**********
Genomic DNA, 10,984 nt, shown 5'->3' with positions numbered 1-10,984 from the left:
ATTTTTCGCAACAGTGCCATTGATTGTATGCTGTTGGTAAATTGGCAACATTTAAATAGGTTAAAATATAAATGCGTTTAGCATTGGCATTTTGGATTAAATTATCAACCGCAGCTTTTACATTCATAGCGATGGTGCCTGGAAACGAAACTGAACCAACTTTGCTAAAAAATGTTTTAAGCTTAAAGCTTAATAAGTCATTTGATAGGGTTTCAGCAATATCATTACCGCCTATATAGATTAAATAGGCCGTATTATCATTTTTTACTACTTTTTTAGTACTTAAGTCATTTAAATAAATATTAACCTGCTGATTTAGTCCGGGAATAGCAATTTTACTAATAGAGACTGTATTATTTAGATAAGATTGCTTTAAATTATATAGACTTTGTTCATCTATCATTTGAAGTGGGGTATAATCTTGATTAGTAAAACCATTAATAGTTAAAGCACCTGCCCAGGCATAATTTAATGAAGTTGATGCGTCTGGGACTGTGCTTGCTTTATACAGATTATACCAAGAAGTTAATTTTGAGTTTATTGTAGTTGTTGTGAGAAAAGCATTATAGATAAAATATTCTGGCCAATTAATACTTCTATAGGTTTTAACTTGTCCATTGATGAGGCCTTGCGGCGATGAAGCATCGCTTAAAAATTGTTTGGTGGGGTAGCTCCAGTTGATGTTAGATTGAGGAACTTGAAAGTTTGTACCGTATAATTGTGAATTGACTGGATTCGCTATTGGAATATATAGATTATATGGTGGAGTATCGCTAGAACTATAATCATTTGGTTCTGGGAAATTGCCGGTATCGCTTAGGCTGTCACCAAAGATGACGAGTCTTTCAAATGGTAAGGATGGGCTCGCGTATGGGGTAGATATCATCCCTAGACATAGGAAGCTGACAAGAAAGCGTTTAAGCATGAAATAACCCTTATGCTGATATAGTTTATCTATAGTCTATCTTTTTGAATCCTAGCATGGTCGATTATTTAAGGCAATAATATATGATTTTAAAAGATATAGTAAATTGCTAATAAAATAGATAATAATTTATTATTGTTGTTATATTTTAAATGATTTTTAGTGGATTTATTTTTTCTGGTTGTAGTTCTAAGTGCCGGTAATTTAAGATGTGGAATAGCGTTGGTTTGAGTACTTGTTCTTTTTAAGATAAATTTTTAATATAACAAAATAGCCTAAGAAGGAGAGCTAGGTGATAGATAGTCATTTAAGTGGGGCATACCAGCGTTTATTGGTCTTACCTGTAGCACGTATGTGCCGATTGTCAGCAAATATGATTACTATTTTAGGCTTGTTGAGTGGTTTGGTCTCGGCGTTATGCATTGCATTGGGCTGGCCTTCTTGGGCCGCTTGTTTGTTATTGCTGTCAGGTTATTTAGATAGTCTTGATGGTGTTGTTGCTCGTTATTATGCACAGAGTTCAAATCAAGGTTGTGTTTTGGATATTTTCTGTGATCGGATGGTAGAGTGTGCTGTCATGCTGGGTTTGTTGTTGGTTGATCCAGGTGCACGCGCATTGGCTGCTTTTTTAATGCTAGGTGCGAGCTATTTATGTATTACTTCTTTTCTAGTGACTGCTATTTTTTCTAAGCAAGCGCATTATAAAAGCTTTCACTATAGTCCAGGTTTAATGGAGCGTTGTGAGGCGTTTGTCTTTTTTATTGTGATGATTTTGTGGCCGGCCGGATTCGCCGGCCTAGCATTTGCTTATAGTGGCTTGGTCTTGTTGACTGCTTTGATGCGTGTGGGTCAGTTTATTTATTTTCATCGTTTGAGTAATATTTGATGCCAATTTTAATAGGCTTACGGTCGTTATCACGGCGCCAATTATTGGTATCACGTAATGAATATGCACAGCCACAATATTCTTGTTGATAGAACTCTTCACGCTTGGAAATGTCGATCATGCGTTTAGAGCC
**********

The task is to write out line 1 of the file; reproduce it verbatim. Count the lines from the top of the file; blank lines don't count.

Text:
Genomic DNA, 10,984 nt, shown 5'->3' with positions numbered 1-10,984 from the left: